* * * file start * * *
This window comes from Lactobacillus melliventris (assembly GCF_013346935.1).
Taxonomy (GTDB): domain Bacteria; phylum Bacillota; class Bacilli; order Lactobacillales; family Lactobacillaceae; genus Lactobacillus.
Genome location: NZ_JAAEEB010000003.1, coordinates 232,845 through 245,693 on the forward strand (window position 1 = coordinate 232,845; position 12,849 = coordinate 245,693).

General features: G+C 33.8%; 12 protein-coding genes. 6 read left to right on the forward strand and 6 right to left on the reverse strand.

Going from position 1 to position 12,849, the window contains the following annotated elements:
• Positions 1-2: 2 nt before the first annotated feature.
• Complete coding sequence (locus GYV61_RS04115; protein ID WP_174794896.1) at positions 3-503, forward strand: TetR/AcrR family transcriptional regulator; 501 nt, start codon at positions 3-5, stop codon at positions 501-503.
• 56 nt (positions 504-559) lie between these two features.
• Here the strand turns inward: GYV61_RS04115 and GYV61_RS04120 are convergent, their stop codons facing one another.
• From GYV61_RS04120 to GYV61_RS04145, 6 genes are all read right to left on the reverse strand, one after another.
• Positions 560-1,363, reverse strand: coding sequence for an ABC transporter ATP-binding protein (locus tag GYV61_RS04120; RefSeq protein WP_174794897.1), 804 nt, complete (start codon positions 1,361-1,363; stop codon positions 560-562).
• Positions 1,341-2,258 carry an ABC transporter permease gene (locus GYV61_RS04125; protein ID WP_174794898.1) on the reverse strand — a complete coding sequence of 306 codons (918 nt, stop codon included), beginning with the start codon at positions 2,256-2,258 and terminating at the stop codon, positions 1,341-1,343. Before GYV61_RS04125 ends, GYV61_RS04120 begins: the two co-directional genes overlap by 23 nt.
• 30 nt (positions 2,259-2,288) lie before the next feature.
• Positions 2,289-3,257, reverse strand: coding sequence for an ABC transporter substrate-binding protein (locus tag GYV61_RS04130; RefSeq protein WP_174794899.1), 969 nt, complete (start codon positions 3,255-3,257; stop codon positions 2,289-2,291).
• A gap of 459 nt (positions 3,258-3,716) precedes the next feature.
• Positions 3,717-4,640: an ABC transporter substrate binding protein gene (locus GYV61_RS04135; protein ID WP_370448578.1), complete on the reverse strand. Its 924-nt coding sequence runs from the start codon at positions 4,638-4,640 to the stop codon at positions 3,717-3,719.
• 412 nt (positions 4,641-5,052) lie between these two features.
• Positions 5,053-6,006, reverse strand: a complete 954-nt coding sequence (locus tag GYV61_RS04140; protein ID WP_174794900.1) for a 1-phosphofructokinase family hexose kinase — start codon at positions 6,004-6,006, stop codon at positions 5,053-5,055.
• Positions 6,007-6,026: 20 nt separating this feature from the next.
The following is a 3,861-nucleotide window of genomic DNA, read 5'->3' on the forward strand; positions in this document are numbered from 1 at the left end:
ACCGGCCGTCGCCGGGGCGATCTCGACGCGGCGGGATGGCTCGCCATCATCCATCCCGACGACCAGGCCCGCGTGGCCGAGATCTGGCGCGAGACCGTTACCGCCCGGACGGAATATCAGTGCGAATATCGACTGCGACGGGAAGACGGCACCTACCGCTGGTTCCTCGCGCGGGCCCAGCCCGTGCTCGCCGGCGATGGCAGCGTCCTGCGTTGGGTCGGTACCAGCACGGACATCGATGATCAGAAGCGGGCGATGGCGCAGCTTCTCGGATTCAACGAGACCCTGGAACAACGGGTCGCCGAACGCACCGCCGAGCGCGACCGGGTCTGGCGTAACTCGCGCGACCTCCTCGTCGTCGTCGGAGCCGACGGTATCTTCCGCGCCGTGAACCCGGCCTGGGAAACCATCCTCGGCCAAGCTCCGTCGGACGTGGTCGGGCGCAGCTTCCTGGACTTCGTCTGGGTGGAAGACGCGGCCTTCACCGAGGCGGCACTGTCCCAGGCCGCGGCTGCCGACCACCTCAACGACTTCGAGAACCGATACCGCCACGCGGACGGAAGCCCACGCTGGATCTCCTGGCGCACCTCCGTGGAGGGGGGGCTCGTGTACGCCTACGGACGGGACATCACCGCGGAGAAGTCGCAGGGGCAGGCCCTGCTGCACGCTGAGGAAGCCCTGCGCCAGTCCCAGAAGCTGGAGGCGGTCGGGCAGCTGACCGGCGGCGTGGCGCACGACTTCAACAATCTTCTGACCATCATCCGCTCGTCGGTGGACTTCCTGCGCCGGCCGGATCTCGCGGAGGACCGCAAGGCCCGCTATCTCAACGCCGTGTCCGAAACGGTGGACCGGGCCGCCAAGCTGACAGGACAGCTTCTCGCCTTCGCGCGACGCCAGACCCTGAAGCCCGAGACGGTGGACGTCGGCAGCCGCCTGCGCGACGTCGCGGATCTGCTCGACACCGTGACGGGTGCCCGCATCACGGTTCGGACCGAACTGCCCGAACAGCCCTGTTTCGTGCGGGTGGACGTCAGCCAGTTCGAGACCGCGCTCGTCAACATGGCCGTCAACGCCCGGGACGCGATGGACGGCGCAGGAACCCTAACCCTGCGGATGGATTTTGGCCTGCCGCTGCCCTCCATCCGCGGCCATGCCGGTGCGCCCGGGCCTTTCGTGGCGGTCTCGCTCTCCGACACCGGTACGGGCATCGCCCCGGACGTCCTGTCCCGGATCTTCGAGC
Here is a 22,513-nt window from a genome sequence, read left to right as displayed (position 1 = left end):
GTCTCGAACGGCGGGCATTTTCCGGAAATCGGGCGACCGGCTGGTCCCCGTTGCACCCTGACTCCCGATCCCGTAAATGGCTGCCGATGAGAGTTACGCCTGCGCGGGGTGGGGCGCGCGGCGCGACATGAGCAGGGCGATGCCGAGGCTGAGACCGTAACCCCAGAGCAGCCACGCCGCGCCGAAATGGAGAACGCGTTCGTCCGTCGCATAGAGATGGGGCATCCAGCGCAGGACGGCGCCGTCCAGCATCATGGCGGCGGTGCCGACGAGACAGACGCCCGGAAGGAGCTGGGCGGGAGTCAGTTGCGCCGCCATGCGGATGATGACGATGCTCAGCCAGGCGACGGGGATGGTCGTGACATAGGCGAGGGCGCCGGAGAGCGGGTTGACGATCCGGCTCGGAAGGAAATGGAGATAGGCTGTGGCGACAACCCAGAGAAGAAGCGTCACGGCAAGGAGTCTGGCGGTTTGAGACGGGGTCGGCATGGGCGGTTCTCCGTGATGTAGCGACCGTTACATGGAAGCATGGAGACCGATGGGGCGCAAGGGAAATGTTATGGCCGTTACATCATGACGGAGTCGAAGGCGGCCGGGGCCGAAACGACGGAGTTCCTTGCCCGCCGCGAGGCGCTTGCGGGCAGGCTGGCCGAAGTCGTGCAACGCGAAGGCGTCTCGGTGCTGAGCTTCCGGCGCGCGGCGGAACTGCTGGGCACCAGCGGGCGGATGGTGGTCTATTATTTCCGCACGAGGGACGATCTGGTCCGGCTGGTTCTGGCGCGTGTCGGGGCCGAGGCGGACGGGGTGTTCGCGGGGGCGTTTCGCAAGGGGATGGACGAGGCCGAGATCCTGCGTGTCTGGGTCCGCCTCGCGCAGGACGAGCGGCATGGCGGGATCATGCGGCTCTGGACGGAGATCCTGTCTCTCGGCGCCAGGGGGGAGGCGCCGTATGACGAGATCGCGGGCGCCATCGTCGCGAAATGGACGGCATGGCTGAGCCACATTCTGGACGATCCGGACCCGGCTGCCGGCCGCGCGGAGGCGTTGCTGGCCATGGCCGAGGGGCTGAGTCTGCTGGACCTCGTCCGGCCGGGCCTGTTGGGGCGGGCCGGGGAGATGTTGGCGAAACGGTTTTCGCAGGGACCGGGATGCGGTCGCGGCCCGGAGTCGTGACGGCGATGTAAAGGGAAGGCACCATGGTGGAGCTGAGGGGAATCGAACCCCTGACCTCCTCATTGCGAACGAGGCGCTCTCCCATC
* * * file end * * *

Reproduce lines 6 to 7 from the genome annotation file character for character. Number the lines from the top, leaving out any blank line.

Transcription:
• Positions 1-2: 2 nt before the first annotated feature.
• Complete coding sequence (locus GYV61_RS04115; protein ID WP_174794896.1) at positions 3-503, forward strand: TetR/AcrR family transcriptional regulator; 501 nt, start codon at positions 3-5, stop codon at positions 501-503.